Overlapping Public Disclosure Requirements Can Be Complicated

June 5, 2013

Much controversy attends the ability of tax exempt 501(c)(4) social welfare organizations to make expenditures in connection with candidates in U.S. elections.  We’ll spare you the links.  Since Citizens United, new public disclosure requirements have been sought and, in places, implemented for these and other corporations engaged in political spending. To illustrate our topic, we look at the public disclosure requirements that apply in this year’s New York City elections.  Consider the following hypothetical expenditure:
  • An employee of a 501(c)(4) organization uses office resources and supplies to produce flyers to expressly support the election of a candidate for New York City Council.  She distributes those flyers as she collects signatures on ballot petitions as a volunteer for that same candidate.
The first question is whether the value of these flyers would be treated as an in-kind contribution to the candidate.  The NYC Campaign Finance Board (CFB) would determine whether the candidate’s campaign authorized, suggested, requested, fostered, or cooperated in the flyer production and distribution activity. If the answer is yes, the candidates’ campaign would report the value of the contribution from the 501(c)(4) organization to both the CFB and the State Board of Elections.  Because NYC law prohibits the acceptance of contributions from corporations, the campaign would also need to refund that same amount to the organization. If the answer is no, the organization would report to the CFB the cost of these flyers as an independent expenditure, if the organization has met the $1,000 threshold for covered expenditures referring to that same candidate during the current election cycle.   In this instance, the flyers are treated as a reportable independent expenditure because they expressly advocate the candidate’s election.  Moreover, if the organization makes covered expenditures of at least $5,000 in the 12 months preceding the election that refer to any single candidate, the organization would also be required to report to the CFB all contributions it received from entities since January 1, 2012 and all contributions of $1,000 or more from individuals during the 12 months preceding the election. (It is unclear whether the organization would be relieved of this reporting obligation to the CFB if it did not authorize or even have knowledge of its employee’s use of its resources for election-related activity.  In any event, the organization would be well-advised to have a policy prohibiting use of office resources for individual political activity.) The State Board of Elections defines independent expenditure as including express advocacy.  But unlike in-kind contributions, there would be no corollary reporting of the independent expenditure to the State Board of Elections – unless the organization registers and submits disclosure statements as a political committee. Finally, if the 501(c)(4) organization is registered as a charity with the NYS Attorney General, under proposed rules, the cost of the flyers would be reportable in its annual financial report, and would also be separately itemized (along with covered donations) if the fair market value exceeded $10,000.  The Attorney General’s proposed rules include an exception: information need not be itemized if disclosed to another government agency, as required by law.  On its face, however, the applicability of this proposed exception may turn on whether it is the organization that must report the flyers to the CFB as an independent expenditure.  If the flyers are reported to the CFB only by the candidate's campaign as an in-kind contribution, it is unclear that the exception would be applicable.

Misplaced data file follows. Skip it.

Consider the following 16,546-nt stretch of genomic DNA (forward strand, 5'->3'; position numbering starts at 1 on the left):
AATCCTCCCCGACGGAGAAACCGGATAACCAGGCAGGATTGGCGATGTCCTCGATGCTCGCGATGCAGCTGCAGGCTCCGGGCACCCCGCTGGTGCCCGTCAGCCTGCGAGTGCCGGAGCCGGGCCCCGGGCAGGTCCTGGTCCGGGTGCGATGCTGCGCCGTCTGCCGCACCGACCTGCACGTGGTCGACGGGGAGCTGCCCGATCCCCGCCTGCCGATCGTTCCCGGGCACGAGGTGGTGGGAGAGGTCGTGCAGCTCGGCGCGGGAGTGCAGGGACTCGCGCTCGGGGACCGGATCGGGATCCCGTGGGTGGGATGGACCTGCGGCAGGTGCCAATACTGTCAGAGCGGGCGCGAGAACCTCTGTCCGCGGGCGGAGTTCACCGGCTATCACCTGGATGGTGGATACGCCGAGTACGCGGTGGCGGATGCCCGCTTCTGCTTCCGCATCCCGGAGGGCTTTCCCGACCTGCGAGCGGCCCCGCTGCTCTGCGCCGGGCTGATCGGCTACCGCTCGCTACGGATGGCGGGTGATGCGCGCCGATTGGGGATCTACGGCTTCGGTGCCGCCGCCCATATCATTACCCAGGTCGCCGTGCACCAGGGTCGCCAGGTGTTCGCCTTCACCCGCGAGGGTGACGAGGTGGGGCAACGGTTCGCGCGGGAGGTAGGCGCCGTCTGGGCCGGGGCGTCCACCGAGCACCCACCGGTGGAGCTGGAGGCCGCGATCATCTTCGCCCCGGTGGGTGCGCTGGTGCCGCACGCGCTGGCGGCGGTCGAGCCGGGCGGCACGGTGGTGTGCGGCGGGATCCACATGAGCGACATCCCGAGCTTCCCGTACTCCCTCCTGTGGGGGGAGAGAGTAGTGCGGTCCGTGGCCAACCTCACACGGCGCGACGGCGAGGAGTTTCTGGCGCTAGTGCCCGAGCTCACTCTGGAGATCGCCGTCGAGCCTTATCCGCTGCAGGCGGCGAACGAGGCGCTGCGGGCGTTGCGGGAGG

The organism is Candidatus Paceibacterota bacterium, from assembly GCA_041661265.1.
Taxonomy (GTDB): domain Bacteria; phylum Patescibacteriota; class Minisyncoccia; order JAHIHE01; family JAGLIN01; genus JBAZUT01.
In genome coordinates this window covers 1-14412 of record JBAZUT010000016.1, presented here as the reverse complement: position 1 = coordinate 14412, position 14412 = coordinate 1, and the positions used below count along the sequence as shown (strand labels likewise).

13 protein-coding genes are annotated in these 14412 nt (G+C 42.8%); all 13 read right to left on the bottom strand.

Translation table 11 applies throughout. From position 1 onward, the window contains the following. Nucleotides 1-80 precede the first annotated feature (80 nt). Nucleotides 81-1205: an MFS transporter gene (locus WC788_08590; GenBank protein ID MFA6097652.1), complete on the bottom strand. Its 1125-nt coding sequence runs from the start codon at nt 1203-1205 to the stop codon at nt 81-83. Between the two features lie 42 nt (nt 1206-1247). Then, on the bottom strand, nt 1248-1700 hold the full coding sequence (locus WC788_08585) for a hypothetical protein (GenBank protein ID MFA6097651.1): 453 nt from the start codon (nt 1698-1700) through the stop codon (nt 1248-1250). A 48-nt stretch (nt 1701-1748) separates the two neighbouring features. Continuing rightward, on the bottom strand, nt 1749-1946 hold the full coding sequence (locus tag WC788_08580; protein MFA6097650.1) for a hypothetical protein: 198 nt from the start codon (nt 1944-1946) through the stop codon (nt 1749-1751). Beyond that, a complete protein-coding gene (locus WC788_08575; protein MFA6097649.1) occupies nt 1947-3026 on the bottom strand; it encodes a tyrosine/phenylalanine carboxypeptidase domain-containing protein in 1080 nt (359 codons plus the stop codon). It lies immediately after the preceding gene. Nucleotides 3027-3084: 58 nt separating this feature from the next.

Tags: New York CityNew York State